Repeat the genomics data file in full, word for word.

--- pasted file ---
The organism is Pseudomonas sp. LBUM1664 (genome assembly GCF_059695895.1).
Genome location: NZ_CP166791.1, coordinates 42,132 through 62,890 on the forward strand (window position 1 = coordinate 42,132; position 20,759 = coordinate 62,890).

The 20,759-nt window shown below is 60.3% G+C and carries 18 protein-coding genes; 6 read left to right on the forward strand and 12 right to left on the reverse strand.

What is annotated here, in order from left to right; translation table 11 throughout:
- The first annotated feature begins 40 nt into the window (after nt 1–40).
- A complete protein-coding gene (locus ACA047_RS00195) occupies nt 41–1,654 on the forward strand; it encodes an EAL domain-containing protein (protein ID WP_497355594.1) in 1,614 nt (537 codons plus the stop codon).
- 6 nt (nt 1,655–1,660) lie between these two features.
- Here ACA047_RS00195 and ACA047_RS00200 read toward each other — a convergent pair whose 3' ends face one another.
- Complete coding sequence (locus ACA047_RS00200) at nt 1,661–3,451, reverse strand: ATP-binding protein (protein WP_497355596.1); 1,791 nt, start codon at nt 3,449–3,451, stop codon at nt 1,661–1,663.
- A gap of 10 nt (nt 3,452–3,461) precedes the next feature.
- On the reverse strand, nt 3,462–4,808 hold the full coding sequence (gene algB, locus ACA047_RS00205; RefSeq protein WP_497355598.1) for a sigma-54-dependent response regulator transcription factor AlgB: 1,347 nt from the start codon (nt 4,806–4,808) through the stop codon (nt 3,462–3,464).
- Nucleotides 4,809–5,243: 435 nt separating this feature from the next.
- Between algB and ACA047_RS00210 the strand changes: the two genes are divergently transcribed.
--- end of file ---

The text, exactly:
The organism is Pseudomonas sp. LBUM1664 (genome assembly GCF_059695895.1).
Genome location: NZ_CP166791.1, coordinates 42,132 through 62,890 on the forward strand (window position 1 = coordinate 42,132; position 20,759 = coordinate 62,890).

The 20,759-nt window shown below is 60.3% G+C and carries 18 protein-coding genes; 6 read left to right on the forward strand and 12 right to left on the reverse strand.

What is annotated here, in order from left to right; translation table 11 throughout:
- The first annotated feature begins 40 nt into the window (after nt 1–40).
- A complete protein-coding gene (locus ACA047_RS00195) occupies nt 41–1,654 on the forward strand; it encodes an EAL domain-containing protein (protein ID WP_497355594.1) in 1,614 nt (537 codons plus the stop codon).
- 6 nt (nt 1,655–1,660) lie between these two features.
- Here ACA047_RS00195 and ACA047_RS00200 read toward each other — a convergent pair whose 3' ends face one another.
- Complete coding sequence (locus ACA047_RS00200) at nt 1,661–3,451, reverse strand: ATP-binding protein (protein WP_497355596.1); 1,791 nt, start codon at nt 3,449–3,451, stop codon at nt 1,661–1,663.
- A gap of 10 nt (nt 3,452–3,461) precedes the next feature.
- On the reverse strand, nt 3,462–4,808 hold the full coding sequence (gene algB, locus ACA047_RS00205; RefSeq protein WP_497355598.1) for a sigma-54-dependent response regulator transcription factor AlgB: 1,347 nt from the start codon (nt 4,806–4,808) through the stop codon (nt 3,462–3,464).
- Nucleotides 4,809–5,243: 435 nt separating this feature from the next.
- Between algB and ACA047_RS00210 the strand changes: the two genes are divergently transcribed.